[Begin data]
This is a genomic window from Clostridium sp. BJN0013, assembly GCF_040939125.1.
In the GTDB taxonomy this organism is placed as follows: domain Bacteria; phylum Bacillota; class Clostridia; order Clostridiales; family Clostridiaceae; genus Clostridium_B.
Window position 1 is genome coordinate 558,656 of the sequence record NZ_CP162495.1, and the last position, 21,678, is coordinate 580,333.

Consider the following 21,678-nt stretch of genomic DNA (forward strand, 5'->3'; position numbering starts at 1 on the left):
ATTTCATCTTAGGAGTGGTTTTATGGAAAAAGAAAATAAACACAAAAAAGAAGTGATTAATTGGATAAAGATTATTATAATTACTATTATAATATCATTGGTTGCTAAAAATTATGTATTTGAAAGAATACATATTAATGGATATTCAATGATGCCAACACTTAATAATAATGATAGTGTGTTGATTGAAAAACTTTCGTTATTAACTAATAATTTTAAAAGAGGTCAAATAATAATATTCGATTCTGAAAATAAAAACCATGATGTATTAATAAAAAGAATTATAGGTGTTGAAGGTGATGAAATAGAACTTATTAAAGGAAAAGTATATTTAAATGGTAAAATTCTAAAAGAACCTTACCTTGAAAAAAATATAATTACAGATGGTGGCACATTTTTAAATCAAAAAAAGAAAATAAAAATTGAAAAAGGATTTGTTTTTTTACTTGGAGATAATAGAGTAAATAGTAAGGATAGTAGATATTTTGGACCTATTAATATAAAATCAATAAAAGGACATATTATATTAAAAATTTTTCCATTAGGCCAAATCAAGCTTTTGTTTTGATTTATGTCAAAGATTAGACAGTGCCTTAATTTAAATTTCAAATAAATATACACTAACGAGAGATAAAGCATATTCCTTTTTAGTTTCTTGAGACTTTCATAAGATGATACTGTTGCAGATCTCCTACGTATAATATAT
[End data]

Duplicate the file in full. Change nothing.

This is a genomic window from Clostridium sp. BJN0013, assembly GCF_040939125.1.
In the GTDB taxonomy this organism is placed as follows: domain Bacteria; phylum Bacillota; class Clostridia; order Clostridiales; family Clostridiaceae; genus Clostridium_B.
Window position 1 is genome coordinate 558,656 of the sequence record NZ_CP162495.1, and the last position, 21,678, is coordinate 580,333.

Consider the following 21,678-nt stretch of genomic DNA (forward strand, 5'->3'; position numbering starts at 1 on the left):
ATTTCATCTTAGGAGTGGTTTTATGGAAAAAGAAAATAAACACAAAAAAGAAGTGATTAATTGGATAAAGATTATTATAATTACTATTATAATATCATTGGTTGCTAAAAATTATGTATTTGAAAGAATACATATTAATGGATATTCAATGATGCCAACACTTAATAATAATGATAGTGTGTTGATTGAAAAACTTTCGTTATTAACTAATAATTTTAAAAGAGGTCAAATAATAATATTCGATTCTGAAAATAAAAACCATGATGTATTAATAAAAAGAATTATAGGTGTTGAAGGTGATGAAATAGAACTTATTAAAGGAAAAGTATATTTAAATGGTAAAATTCTAAAAGAACCTTACCTTGAAAAAAATATAATTACAGATGGTGGCACATTTTTAAATCAAAAAAAGAAAATAAAAATTGAAAAAGGATTTGTTTTTTTACTTGGAGATAATAGAGTAAATAGTAAGGATAGTAGATATTTTGGACCTATTAATATAAAATCAATAAAAGGACATATTATATTAAAAATTTTTCCATTAGGCCAAATCAAGCTTTTGTTTTGATTTATGTCAAAGATTAGACAGTGCCTTAATTTAAATTTCAAATAAATATACACTAACGAGAGATAAAGCATATTCCTTTTTAGTTTCTTGAGACTTTCATAAGATGATACTGTTGCAGATCTCCTACGTATAATATAT